September 20, 2017

Mixed Messages About Bears and Nuisance Wildlife And the Words of a Totalitarian

Not that most people actually care or are even positioned in any way to think for themselves anymore, but how can you expect people to “learn to live with wild animals” and other such nonsense when the messages being delivered by the indoctrinated authorities is all over the board?

Let’s look at some of the messages being delivered to the public by the Press from members of the so-called expert and authoritarian crowd, including government agencies.

In an article by an “expert” on bears, the expert addresses the fact that recently a professional runner (whatever that is) in Maine was attacked and chased by two bears. He wields the theory that the reason the bear chased the runner was for the same reason a dog chases a car…unknown. The runner decided, because he was a runner, I suppose, to attempt to outrun the bear. He did and ran into a building and hid behind a screen door. The expert says of this event: “Clearly if the bears wanted to get to him and all they had to do was lean into this flimsy screen door,” he says. “At that point the separation of this screen door was enough to say ‘the chase is over.’ Whatever signaled the chase to shutoff at that point indicating that this wasn’t a predatory attack. The initial event was over when there was a structure involved.”

The expert assumes, in his theory, that the bear is only motivated by the urge to chase something that is moving, a la the dog chasing a car theory. One thing wrong with this theory is that, according to the article, when the runner first encountered the bears, “…he encountered two charging black bears.” The two bears were charging not chasing.

What if the bears were actually looking for a meal? If I were to attempt to rationalized a bear’s behavior, as most people do, failing to accept the fact that an animal is an animal and a man is a man, I could say that the bears decided they weren’t that hungry and less effort would be expended by visiting a nearby garbage can or two. Animal behavior is unpredictable….period!

In this incident the authorities give the following advice: “Wardens advise people who encounter black bears to make themselves appear big, make noise and back away slowly. But they recommend people stand their ground if a black bear charges and say if the bear attacks, then fight back.”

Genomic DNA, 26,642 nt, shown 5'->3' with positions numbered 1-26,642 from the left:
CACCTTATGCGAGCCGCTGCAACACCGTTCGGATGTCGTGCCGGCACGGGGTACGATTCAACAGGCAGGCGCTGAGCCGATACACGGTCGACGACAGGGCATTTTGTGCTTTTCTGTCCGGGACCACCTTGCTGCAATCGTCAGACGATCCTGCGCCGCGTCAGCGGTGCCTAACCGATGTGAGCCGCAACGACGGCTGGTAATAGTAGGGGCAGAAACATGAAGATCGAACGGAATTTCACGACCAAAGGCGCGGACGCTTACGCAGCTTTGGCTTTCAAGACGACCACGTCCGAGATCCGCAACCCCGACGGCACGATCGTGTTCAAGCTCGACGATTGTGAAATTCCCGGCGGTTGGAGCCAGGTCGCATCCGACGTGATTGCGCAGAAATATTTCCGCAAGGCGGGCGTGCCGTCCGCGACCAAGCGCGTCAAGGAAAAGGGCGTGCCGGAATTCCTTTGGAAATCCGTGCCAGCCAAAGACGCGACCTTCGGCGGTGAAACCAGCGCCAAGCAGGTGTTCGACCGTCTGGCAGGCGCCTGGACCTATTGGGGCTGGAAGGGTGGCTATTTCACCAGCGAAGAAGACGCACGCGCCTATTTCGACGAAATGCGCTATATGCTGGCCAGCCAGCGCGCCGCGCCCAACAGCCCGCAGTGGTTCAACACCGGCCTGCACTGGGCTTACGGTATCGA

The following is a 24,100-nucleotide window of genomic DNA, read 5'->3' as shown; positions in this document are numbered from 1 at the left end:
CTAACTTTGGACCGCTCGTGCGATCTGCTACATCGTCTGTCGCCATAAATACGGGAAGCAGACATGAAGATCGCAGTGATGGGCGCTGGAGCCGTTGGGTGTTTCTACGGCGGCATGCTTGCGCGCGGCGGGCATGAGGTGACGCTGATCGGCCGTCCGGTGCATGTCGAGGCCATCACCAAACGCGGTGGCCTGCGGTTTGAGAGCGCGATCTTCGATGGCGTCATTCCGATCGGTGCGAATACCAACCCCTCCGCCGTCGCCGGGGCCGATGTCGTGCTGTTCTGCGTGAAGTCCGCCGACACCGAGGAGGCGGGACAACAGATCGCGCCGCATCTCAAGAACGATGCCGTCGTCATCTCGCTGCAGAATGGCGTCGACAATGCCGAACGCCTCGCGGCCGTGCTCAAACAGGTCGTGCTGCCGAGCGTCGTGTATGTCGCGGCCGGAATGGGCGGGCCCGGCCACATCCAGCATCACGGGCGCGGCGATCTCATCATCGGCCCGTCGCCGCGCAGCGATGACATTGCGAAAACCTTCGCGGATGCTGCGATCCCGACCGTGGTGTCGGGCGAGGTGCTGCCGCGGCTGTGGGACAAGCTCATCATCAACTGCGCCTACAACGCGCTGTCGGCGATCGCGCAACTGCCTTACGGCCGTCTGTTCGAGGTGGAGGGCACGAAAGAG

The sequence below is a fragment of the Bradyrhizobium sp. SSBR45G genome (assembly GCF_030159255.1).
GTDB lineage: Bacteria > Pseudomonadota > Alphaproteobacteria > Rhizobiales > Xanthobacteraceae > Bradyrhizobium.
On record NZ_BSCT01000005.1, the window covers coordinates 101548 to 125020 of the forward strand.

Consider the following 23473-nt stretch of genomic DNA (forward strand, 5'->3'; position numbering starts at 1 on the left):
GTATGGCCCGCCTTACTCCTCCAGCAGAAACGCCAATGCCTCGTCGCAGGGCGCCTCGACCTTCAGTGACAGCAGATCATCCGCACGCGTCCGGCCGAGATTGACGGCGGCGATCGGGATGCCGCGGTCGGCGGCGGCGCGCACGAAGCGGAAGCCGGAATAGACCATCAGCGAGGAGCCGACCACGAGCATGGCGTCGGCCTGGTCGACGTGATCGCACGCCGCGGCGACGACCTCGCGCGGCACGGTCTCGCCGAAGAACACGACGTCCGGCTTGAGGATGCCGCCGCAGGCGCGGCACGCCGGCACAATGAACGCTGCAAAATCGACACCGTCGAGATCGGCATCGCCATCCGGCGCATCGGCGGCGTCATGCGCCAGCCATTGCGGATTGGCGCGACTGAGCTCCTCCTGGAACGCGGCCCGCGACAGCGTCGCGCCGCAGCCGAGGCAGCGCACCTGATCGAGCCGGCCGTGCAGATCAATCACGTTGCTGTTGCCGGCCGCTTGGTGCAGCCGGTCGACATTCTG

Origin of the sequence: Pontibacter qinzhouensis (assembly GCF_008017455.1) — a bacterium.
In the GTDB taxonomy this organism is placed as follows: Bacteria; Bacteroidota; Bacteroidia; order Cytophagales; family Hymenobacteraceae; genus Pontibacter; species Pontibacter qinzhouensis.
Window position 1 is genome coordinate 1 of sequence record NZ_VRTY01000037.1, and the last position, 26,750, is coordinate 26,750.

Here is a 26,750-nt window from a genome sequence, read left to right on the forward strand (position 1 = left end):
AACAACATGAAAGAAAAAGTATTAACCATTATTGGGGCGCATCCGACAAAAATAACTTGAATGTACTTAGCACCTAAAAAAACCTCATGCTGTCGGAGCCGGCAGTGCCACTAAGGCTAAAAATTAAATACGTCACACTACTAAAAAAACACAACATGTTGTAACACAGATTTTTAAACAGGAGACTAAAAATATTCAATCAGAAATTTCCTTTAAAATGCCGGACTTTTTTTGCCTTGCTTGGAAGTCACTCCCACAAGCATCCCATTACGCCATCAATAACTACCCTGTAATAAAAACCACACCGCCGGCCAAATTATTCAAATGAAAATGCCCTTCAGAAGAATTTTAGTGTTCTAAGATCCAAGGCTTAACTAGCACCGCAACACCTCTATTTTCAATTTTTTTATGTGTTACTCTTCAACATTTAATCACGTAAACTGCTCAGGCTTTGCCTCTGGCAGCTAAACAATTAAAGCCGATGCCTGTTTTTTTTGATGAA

A Maine wildlife biologist, whose job is to deal with encounters and interactions between people and wild animals says that he thinks the best thing to do is to find ways in which people can….wait for it…..here it comes….”learn to live with the bear…” or any other animal that is creating a problem.

I wrote recently about my thoughts on anyone trying to tell me to learn to live with wild animals.

Maine’s wildlife biologist suggests, instead of killing the nuisance animal: “would rather move the bear to somewhere else in the neighborhood and then “haze” it a bit, with noise, hit it with some rubber bullets, fire off some pyrotechnics and maybe even “some hound dogs barking nearby.” (Note: Authorities can legally harass and deliberately abuse a wild animal, hoping it teaches them to fear people. It is against the law for you and I to harass wildlife in this manner.)

According to the expert, relocating a wild animal, “About 50 to even 75 percent of them might die” anyways.

In Maine Government News we get a different story. Here we learn that the State of Maine has brought in the Federal Government agency APHIS (Animal Plant Health Inspection Service) who will distribute rabies bait vaccines in efforts to counter the prevalence of rabies in the Pine Tree State.

In the Release an attempt is being made to educate the public about how to deal with wildlife and especially wildlife that may be infected with rabies. The Government advises against relocating animals, even though they tell us in other media outlets that they prefer moving problem animals to other locations.

“Do not relocate wildlife because this can spread rabies into new areas.”

The last thing I need is some heavily indoctrinated totalitarian animal lover telling me to learn to live with predators and nuisance animals. If I, my family, or my property is being damaged or is in danger of harm or damage, killing the problem animal is about the only sensible solution to the problem. More than likely the reason any animal is intruding on you or your property is because there are too many of them.

Time to do a little house cleaning.

You do what you want to do to deal with such animal issues but don’t tell me I have to learn to live with it when I don’t.

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Predators: You Built it Tarzan! You Climb it!